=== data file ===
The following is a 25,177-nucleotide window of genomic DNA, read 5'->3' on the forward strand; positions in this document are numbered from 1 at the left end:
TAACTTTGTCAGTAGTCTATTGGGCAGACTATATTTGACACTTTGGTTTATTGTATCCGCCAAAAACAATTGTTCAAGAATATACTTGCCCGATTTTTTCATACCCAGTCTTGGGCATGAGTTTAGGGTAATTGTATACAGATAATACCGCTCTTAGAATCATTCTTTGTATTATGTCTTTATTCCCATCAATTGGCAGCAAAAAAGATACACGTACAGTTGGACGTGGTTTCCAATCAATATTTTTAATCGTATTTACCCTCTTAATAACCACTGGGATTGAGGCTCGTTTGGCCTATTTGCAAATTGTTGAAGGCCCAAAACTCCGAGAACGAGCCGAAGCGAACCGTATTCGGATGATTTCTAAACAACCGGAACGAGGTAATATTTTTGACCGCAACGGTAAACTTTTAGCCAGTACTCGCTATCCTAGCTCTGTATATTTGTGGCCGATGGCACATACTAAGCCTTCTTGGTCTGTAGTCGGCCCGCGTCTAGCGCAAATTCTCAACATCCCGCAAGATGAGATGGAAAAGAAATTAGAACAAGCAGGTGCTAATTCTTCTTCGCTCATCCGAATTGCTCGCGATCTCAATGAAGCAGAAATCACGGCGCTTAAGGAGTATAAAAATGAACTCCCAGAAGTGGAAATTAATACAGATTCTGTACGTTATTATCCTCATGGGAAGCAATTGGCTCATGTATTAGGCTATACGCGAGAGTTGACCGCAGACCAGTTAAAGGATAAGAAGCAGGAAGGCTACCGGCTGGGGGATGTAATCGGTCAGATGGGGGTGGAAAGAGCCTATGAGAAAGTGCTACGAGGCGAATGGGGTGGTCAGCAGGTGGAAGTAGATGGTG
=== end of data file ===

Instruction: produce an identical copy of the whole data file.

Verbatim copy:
The following is a 25,177-nucleotide window of genomic DNA, read 5'->3' on the forward strand; positions in this document are numbered from 1 at the left end:
TAACTTTGTCAGTAGTCTATTGGGCAGACTATATTTGACACTTTGGTTTATTGTATCCGCCAAAAACAATTGTTCAAGAATATACTTGCCCGATTTTTTCATACCCAGTCTTGGGCATGAGTTTAGGGTAATTGTATACAGATAATACCGCTCTTAGAATCATTCTTTGTATTATGTCTTTATTCCCATCAATTGGCAGCAAAAAAGATACACGTACAGTTGGACGTGGTTTCCAATCAATATTTTTAATCGTATTTACCCTCTTAATAACCACTGGGATTGAGGCTCGTTTGGCCTATTTGCAAATTGTTGAAGGCCCAAAACTCCGAGAACGAGCCGAAGCGAACCGTATTCGGATGATTTCTAAACAACCGGAACGAGGTAATATTTTTGACCGCAACGGTAAACTTTTAGCCAGTACTCGCTATCCTAGCTCTGTATATTTGTGGCCGATGGCACATACTAAGCCTTCTTGGTCTGTAGTCGGCCCGCGTCTAGCGCAAATTCTCAACATCCCGCAAGATGAGATGGAAAAGAAATTAGAACAAGCAGGTGCTAATTCTTCTTCGCTCATCCGAATTGCTCGCGATCTCAATGAAGCAGAAATCACGGCGCTTAAGGAGTATAAAAATGAACTCCCAGAAGTGGAAATTAATACAGATTCTGTACGTTATTATCCTCATGGGAAGCAATTGGCTCATGTATTAGGCTATACGCGAGAGTTGACCGCAGACCAGTTAAAGGATAAGAAGCAGGAAGGCTACCGGCTGGGGGATGTAATCGGTCAGATGGGGGTGGAAAGAGCCTATGAGAAAGTGCTACGAGGCGAATGGGGTGGTCAGCAGGTGGAAGTAGATGGTG